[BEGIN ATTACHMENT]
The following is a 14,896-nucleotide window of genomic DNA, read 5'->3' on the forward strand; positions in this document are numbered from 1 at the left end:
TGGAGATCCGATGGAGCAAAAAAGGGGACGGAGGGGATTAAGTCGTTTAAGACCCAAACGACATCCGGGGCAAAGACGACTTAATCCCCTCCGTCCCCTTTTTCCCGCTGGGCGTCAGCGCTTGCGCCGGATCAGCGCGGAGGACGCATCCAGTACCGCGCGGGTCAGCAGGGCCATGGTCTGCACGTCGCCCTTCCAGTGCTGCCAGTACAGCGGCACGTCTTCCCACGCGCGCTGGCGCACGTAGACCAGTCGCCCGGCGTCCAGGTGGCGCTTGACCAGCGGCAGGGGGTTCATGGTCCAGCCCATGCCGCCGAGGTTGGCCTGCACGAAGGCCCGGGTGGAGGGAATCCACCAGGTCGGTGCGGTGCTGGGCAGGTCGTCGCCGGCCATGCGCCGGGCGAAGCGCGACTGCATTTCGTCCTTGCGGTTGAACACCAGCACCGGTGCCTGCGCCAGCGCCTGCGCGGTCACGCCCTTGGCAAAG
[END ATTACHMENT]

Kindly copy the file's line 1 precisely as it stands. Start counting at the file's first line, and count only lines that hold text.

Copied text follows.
The following is a 14,896-nucleotide window of genomic DNA, read 5'->3' on the forward strand; positions in this document are numbered from 1 at the left end: